She approached, as I say in the documents, Liberal Democrat councillors face-to-face and accused me of rape. She tweeted the same allegations.

Tom Watson, then Labour deputy leader, was in the mix. He backed Ms Baker, saying publicly: ‘Esther has made very serious allegations. They concern a politician who is in the public eye today and is therefore different from allegations from previous eras. I hope the police will resource a comprehensive investigation’.

Worryingly, it was not only Watson. Jess Phillips MP, my successful Labour Party opponent in the last two General Elections, has invested considerable time in promoting the allegations, causing more disquiet to my family. I have said this publicly before now and I have copies of a series of tweets from Ms Phillips dating back to 2015 which show her friendship and support for Esther Baker.

Some of these Labourites have, in my view, armed the villagers with torches and pitchforks to set off a lynching.

I repeatedly complained to police about this. I gave them a letter dated July 9 last year from my daughter’s school headmistress.

She asked Staffordshire to prevent the harassment of my daughter caused by Esther Baker’s allegations against me.

For years, my child has dreaded someone turning round at school and calling her father a paedophile.

Sadly, some people have pulled away from us. Not all the children who came to stay overnight kept coming. It was not because they don’t like my daughter, but because they don’t like me, her dad, for something I haven’t done.

I have even received threats of violence and murder because of my accuser’s allegations, which were copied on social media. And one man was recently convicted for threatening to kill me.

The irony was that while Ms Baker chose to be identified, I was thrown to the wolves by the campaigners and the police who publicly confirmed my age (55 at the time), that I was a Liberal Democrat MP and a jazz pianist.

By jigsaw identification, they in effect named me and enabled the resulting vigilante harassment to grow. My file to the police shows I was put at risk by Esther Baker’s fantastical allegations against me.

I have lived in fear as a result. Yet there has been no action to date against Ms Baker.

In the 1990s, I was a world leader on e-commerce. My business was thriving and I am still a multi-millionaire developing tax software. Yet since these allegations, I have been unable to go to the City for funding to expand my business because investors would have been scared off.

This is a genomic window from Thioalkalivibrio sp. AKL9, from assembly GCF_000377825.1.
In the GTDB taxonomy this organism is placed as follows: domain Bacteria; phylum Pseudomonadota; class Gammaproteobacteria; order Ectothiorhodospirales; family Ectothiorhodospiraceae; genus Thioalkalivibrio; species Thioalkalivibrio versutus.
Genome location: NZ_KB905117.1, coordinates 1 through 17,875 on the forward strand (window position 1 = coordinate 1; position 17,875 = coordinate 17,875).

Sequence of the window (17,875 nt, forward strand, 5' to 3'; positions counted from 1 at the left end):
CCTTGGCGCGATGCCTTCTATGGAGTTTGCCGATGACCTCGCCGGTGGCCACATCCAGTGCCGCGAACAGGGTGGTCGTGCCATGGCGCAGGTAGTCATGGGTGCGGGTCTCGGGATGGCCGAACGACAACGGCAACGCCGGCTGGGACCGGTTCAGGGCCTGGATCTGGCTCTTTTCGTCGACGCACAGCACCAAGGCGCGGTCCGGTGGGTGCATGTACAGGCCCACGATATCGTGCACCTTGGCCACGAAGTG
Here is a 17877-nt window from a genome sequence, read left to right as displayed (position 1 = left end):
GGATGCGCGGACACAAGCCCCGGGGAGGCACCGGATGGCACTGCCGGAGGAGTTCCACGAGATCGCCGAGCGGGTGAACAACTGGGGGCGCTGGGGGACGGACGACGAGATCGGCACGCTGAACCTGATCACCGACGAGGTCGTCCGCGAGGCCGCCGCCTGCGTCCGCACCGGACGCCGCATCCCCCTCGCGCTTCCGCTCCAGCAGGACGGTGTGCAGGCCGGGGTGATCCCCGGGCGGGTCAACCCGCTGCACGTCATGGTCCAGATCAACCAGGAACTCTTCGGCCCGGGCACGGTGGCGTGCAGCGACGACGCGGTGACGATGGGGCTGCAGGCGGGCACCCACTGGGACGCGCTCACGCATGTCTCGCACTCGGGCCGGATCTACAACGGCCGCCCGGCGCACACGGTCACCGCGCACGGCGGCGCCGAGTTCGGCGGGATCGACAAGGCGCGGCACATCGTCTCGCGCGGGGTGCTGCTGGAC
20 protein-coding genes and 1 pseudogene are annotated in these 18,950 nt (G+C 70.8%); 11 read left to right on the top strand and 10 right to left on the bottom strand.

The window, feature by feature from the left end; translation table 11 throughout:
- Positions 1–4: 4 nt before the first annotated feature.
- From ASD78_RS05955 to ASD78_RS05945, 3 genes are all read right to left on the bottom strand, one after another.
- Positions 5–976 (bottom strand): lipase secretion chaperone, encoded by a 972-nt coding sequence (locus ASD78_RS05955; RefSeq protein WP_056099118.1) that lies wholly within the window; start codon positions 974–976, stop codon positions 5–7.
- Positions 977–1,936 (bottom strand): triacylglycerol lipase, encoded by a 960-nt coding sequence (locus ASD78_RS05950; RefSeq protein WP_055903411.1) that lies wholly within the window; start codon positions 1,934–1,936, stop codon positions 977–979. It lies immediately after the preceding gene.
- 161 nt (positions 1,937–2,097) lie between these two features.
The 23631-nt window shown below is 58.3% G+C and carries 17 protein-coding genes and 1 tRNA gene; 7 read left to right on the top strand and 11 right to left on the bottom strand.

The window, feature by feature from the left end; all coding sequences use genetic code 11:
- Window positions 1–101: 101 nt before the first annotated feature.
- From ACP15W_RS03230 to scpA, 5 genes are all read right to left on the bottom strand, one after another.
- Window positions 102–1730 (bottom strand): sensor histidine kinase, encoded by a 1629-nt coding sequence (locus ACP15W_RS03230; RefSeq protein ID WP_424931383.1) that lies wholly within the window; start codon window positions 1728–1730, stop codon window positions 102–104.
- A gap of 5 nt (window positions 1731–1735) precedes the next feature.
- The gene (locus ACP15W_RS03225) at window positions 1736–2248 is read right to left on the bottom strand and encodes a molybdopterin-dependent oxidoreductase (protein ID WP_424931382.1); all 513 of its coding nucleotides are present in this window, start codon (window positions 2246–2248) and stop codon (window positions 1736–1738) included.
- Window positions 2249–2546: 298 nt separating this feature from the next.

I was prevented from helping at my son’s school because I would now fail, although I am innocent, a criminal records check, as I have been questioned over paedophilia.

As the keyboard player in a jazz band, I have had to withdraw from weekly performances, as the venue might be targeted if I were known to be performing there.

I am not standing as the Liberal Democrat candidate in the forthcoming election for fear it would invite more harassment of my family and partner, Emily.

Our fear of a vigilante attack has compelled us to move to a secret address and put in a top-quality CCTV system.

Embarrassingly, I have had to discuss the most intimate details of this saga with the Liberal Democrat top-brass (as I explained my decision to stand down at this election).

My voluntary legal adviser, Sam Collingwood Smith, has also been harassed on social media for criticising Ms Baker and, even last week, continued to be so. Although I am an Oxford-educated physicist and good at making money, wealth is not my God.

I am claiming £10 million compensation not for financial rewards, but because the insurance company who will pay this will make sure that police behave better in the future.

Most importantly, I hope it will be a warning to all police forces to think again before they pursue an innocent person, and their family, without evidence.

I don’t think that is a lot to ask after what we have been through at the hands of a woman who clearly lives in a fantasy world.